The erosion of privacy and civil rights in this country is a worrisome trend. It is not clear that these losses have any correlation with greater safety of our citizenry at all. History shows that escalating restrictions on the liberties of a country's citizens are, in fact, often correlated with shifts toward totalitarian regimes.
18 November at 07:23 ·  Liked: 2 people

FB Friend:

You may perceive it as naive, I see it as living in the real world, and not expecting to be treated with kid gloves and a spoiled baby all time. The fact remains time have changed and we no longer live in a world where everything is sunny & and roses. The fact remains that people want harm the citizens of this country by bringing bombs & whatever onto planes. The fact remains it is Not civil liberty to fly but a luxury...


18 November at 07:44 ·


Marzie: 


I think we shall have to agree to disagree on the point.
18 November at 12:33 · 


Several other friends took up a spirited argument with my FB friend, including sharing their thoughts that the TSA has a lot more to do with expensive government contracts than actual security. But no minds were changed on either side. Two weeks later and I'm still shaking my head. Find another job? Really?

I've read so much about the TSA body scanner and pat down situation in the past two weeks that it makes my head spin. I've read about Thomas Sawyer, the cancer survivor on a urostomy bag, whose bag was ruptured during the clearly misnamed "pat-down" search, covering him with urine. Or how about Cathy Bossi, breast cancer survivor, who was told to remove her prosthetic breast from her bra during what she describes as a humiliating and aggressive pat-down because she didn't want to be exposed to any more radiation after her breast cancer treatments. I feel so very much safer knowing that Mr. Sawyer's urine isn't flammable and that Ms. Bossi's breast is not C4. Not.

And what about all those rules for liquids in your carry-ons? Can it really be safer to have a whole bunch of 3-oz bottles of liquid versus a single 12 oz bottle? Really? Wow, I'm thinking they are really hoping terrorists are very stupid people who cannot mix chemicals. And btw, there are a great many solid, low volatility options out there. I think that athletic shoe guy Richard Reid was using a form of plastique that wasn't detected. But I won't get into info about explosives because I don't want to have my name put on some watch list and be strip searched and have a gynecological exam at the airport the next time I fly to NYC to see Cynical Nymph or something.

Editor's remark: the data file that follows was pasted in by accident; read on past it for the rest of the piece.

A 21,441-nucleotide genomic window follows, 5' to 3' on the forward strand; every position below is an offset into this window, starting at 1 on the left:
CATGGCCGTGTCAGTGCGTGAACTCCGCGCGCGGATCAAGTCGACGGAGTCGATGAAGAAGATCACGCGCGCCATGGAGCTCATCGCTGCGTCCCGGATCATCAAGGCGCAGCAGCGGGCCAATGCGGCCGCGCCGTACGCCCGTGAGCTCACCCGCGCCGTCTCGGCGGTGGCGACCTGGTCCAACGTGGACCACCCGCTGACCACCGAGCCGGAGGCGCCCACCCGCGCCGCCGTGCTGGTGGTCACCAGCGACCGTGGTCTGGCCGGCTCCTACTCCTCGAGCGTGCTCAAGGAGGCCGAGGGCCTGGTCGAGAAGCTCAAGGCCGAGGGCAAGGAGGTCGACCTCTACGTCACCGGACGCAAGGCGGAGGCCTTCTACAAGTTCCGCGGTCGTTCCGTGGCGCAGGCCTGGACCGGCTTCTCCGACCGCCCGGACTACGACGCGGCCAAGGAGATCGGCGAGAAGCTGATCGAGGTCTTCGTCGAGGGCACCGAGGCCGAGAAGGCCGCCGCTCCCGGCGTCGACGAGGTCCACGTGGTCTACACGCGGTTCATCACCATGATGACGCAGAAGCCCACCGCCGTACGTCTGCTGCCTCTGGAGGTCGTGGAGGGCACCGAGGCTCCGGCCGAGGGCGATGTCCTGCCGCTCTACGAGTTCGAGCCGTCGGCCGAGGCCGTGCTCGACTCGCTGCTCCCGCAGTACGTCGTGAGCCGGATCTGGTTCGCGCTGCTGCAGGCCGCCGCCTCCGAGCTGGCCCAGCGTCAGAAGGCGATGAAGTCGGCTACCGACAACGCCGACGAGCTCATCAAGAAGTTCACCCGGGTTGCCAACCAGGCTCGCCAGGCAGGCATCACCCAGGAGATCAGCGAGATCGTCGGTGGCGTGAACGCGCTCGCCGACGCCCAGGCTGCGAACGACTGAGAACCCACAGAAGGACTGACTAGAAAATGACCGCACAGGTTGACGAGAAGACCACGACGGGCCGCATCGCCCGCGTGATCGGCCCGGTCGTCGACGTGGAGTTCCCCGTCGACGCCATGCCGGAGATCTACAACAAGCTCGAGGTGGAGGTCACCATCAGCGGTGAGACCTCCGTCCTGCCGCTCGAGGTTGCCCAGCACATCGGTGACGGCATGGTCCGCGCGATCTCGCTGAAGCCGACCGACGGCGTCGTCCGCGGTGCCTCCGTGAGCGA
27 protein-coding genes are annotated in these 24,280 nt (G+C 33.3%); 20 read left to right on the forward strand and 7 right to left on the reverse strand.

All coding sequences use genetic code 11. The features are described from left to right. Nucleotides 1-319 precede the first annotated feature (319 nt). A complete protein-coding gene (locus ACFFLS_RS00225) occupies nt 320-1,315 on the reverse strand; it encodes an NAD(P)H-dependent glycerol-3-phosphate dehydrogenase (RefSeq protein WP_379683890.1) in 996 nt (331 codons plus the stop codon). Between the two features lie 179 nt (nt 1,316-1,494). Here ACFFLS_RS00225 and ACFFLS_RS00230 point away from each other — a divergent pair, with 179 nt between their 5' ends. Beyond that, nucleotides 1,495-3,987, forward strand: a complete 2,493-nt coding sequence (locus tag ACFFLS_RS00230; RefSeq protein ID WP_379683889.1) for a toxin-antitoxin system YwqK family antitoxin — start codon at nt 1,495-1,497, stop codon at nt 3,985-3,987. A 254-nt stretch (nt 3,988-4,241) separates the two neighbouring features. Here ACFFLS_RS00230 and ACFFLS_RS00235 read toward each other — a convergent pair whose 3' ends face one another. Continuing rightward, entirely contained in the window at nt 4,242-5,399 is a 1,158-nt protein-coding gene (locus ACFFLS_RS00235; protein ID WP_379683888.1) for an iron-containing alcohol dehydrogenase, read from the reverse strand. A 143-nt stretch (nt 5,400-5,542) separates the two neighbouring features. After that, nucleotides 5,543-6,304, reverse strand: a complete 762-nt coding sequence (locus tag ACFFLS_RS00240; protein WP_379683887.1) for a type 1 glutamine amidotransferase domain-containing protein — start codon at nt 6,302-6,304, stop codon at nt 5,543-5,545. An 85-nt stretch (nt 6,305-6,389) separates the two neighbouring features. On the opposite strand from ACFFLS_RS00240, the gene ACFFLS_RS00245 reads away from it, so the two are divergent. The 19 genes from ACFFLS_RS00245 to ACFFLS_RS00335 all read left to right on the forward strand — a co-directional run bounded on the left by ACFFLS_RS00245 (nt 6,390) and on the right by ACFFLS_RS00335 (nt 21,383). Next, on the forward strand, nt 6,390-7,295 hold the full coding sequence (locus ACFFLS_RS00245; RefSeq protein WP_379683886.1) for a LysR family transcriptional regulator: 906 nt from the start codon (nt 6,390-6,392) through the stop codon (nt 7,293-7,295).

When the TSA was trying out their fancy-dancy body scanners earlier this year, Adam Savage of Mythbusters had his own charming experience with the efficiency of the TSA methodology to detect potential weapons. 



You know when I felt safe flying? When I flew El Al to Israel. And you know what? Israeli security experts agree with me. They don't touch people. They don't need to break your ostomy bags or see your prostheses or figure out if you can get that metal implant out of your hip during the flight to use it as a weapon. Unfortunately, they are profiling and sometimes their profiling is utterly ridiculous. Here in Miami, we remember when Donna Shalala, president of the University of Miami and former Secretary of Health and Human Services under Clinton, was detained and interrogated by the Israelis for 2.5 hours, evidently on the basis of her last name. Essentially the Israelis are preserving the safety of the many by discomfiting, sometimes a great deal, the few. And the few are often Arab in heritage.


I don't know what will make us more secure when we fly but I do know that I no longer want to fly. It has become so massively unpleasant an experience that I really dread it. I'm steeling myself for going to the UK in the summer. I'm thinking about driving my child to North Carolina for his summer program at Duke. I feel genuinely sorry for anyone who has to fly. I don't think, like my friend on Facebook, that it's a luxury.

But privacy and lack of humiliation evidently were.



© Bright Nepenthe, 2010

Sunday, November 28, 2010

Palate Cleanser #133



Delphinium
(Image Credit: JW Johnston)

Cette image est pour certains une Nymphe.


© Bright Nepenthe, 2010